Charles Wilkes has found an unusual way to express himself artistically. He creates replicas of fossils such as shark teeth, trilobites and ammonites.


“It's interesting, it's fun, it's educational and it's rewarding,” Wilkes said. “I would love to make this my full-time job and my career.”


Wilkes sells his copies of the remains of ancient animals on eBay and at local events such as Horses and Courses and the Mead Hall Episcopal School's Strawberry Festival.


His copies of the remains of an archaeopteryx, a small dinosaur with birdlike characteristics, go for $125 apiece.


But most of his replicas sell for prices in the $5 to $40 range.


“I want to them to be affordable and something that everybody can enjoy, especially children,” said Wilkes, who markets his line of products under the name Colossal Fossils.


Wilkes found his first fossilized shark tooth when he was around 6 years old and has been captivated by the petrified body parts of beasts ever since.


He also enjoyed making things out of clay and other materials as a child.


“I didn't really start out to be an artist,” Wilkes said. “I've done all kinds of construction work, landscaping, house painting and some home repair.”


However, Wilkes developed a desire to pursue another line of work after coming to Aiken for a job and meeting his girlfriend, Arielle Ostrov.


“She has horses, and I wanted to do something for her,” Wilkes said. “So I decided I would do a portrait in pencil for her on one of her horses. It turned out quite well, and she was really impressed.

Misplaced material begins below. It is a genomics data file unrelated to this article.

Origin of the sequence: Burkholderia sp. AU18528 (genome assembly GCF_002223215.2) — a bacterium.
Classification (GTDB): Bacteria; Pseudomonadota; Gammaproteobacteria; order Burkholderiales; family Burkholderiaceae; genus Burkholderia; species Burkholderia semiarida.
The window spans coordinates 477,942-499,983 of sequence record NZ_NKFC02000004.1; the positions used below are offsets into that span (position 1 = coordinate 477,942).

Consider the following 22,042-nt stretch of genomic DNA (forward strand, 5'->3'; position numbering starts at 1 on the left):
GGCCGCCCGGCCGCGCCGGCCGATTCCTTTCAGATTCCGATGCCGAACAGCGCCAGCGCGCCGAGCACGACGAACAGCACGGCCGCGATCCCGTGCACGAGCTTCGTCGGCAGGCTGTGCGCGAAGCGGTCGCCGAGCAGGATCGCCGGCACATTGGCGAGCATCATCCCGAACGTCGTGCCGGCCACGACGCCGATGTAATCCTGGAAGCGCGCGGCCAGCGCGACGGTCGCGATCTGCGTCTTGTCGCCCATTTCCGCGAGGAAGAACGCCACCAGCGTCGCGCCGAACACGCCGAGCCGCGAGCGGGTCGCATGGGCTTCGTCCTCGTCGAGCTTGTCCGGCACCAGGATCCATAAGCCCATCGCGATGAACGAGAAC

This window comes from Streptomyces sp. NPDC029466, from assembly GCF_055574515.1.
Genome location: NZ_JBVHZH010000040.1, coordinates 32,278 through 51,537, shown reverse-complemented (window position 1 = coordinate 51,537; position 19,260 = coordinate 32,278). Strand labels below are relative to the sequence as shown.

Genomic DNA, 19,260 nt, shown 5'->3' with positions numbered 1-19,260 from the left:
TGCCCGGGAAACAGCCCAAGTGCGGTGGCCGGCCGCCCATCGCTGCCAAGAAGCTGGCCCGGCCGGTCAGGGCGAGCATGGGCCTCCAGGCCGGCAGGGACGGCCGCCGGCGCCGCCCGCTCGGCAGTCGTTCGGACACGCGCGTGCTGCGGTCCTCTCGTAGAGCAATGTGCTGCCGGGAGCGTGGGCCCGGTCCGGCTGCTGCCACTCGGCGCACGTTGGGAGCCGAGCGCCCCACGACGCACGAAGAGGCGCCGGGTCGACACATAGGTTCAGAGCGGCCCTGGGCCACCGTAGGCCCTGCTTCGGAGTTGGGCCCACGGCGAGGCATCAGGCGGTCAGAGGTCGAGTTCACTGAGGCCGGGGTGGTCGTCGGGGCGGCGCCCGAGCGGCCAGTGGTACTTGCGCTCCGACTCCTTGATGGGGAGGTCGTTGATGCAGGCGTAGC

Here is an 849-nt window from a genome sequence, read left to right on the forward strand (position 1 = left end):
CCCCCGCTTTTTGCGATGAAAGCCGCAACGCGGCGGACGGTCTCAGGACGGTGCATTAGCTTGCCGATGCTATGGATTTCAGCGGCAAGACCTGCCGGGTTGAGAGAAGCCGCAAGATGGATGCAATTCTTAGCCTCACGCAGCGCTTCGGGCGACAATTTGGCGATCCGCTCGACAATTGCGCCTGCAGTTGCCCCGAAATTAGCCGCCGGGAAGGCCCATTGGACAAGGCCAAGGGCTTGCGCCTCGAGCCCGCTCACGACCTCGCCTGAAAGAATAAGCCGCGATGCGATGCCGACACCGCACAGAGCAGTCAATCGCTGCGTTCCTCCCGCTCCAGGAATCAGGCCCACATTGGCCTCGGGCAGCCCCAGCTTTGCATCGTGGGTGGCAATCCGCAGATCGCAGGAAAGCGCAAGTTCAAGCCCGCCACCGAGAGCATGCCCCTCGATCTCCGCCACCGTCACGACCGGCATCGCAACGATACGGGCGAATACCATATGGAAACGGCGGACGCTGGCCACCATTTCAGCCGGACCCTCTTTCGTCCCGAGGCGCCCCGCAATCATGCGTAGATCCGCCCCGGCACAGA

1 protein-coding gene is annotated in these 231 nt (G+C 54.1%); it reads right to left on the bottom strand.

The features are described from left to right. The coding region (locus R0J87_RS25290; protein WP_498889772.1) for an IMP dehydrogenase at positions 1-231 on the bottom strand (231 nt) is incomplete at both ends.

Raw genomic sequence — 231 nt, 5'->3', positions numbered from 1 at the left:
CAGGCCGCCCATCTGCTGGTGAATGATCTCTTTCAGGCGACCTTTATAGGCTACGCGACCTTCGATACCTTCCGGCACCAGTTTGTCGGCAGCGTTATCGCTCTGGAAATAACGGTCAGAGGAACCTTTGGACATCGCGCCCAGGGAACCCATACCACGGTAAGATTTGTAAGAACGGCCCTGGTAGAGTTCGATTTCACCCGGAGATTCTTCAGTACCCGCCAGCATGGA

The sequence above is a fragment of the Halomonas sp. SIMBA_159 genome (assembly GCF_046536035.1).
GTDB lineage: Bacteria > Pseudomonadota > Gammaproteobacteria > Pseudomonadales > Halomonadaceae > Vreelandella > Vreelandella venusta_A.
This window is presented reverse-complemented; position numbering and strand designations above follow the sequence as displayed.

“She started showing it to all her friends and sharing it with other people, and before I knew it, I had people coming to ask me if I would do a portrait for them. I drew a few, and it seemed like that every one I did, someone else would see it and want me do another one.”


Wilkes' foray into producing fossil replicas started with a project he undertook to restore a tooth from the huge prehistoric shark known as Megaladon. He found the tooth on a construction site where a pond was being built.


“It was 6 inches long by about 4¼ inches wide,” Wilkes said. “It had some pretty bad damage to the enamel in the back of the tooth, and most of the root was gone. I wanted to see what it would look like whole, so I sat down with some molding putty, clay and small dentist-type tools and went to work.”


After finishing that task, Wilkes decided to create a mold of the tooth using silicone rubber and cast a copy of the fossil using resin.


“It came out really good,” Wilkes said. “I started wondering how I could use different dyes to make the colors better and more realistic. And then I decided, 'I really love this; I could do something with this.'”


Wilkes purchased some molds from other people and made more molds from other fossils that he already had or acquired. He continued to use resin, but he also started producing replicas made of the gypsum cement Hydro-Stone.


“To me, it is art,” Wilkes said. “I'll even put clay in some of the cracks in the roots of the shark teeth I make to give them a fresh-out-of-the-dirt look.


“If I don't think something is perfect in every way when I'm done with it, I'll set it aside. I don't want anybody to have anything that I wouldn't want to keep for myself.”


Wilkes has designed a sculpture studded with his fossil replicas, and he has plans to produce clocks, wall hangings and other decorative pieces.


“Fossil collectors are going to love them,” he said.


Wilkes eventually would like to cast the entire skeleton of a prehistoric mammal or dinosaur. He also hopes to do some work one day for a museum.


“It's kind of like fantasy meeting reality,” Wilkes said. “These creatures used to be here, but they're not here now. Some of them were really big, and that's what fascinates a lot of people. It's intriguing to imagine what they looked like.”


Dede Biles is a general assignment reporter for the Aiken Standard and has been with the newspaper since January 2013. A native of Concord, N.C., she is a graduate of the University of North Carolina at Chapel Hill.